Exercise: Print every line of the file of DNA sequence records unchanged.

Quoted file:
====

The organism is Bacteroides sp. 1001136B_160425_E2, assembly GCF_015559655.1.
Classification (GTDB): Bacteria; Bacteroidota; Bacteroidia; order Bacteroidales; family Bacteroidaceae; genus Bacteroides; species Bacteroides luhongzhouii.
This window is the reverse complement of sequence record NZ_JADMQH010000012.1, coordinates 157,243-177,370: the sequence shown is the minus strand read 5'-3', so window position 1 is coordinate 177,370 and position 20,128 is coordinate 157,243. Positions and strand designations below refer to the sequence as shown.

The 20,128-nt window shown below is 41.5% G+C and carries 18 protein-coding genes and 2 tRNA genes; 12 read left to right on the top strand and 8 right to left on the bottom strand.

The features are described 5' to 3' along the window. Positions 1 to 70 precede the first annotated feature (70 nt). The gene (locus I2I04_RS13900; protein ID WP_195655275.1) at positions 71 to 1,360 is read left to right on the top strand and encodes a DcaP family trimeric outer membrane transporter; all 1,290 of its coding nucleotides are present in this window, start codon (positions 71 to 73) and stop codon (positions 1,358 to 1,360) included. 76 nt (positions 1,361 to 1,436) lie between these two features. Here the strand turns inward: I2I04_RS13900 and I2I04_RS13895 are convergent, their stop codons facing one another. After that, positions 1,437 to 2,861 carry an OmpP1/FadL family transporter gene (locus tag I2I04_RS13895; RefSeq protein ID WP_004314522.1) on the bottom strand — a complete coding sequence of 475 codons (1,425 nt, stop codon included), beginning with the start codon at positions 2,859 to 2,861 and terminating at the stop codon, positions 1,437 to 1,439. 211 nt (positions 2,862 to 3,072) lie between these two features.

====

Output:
The organism is Bacteroides sp. 1001136B_160425_E2, assembly GCF_015559655.1.
Classification (GTDB): Bacteria; Bacteroidota; Bacteroidia; order Bacteroidales; family Bacteroidaceae; genus Bacteroides; species Bacteroides luhongzhouii.
This window is the reverse complement of sequence record NZ_JADMQH010000012.1, coordinates 157,243-177,370: the sequence shown is the minus strand read 5'-3', so window position 1 is coordinate 177,370 and position 20,128 is coordinate 157,243. Positions and strand designations below refer to the sequence as shown.

The 20,128-nt window shown below is 41.5% G+C and carries 18 protein-coding genes and 2 tRNA genes; 12 read left to right on the top strand and 8 right to left on the bottom strand.

The features are described 5' to 3' along the window. Positions 1 to 70 precede the first annotated feature (70 nt). The gene (locus I2I04_RS13900; protein ID WP_195655275.1) at positions 71 to 1,360 is read left to right on the top strand and encodes a DcaP family trimeric outer membrane transporter; all 1,290 of its coding nucleotides are present in this window, start codon (positions 71 to 73) and stop codon (positions 1,358 to 1,360) included. 76 nt (positions 1,361 to 1,436) lie between these two features. Here the strand turns inward: I2I04_RS13900 and I2I04_RS13895 are convergent, their stop codons facing one another. After that, positions 1,437 to 2,861 carry an OmpP1/FadL family transporter gene (locus tag I2I04_RS13895; RefSeq protein ID WP_004314522.1) on the bottom strand — a complete coding sequence of 475 codons (1,425 nt, stop codon included), beginning with the start codon at positions 2,859 to 2,861 and terminating at the stop codon, positions 1,437 to 1,439. 211 nt (positions 2,862 to 3,072) lie between these two features.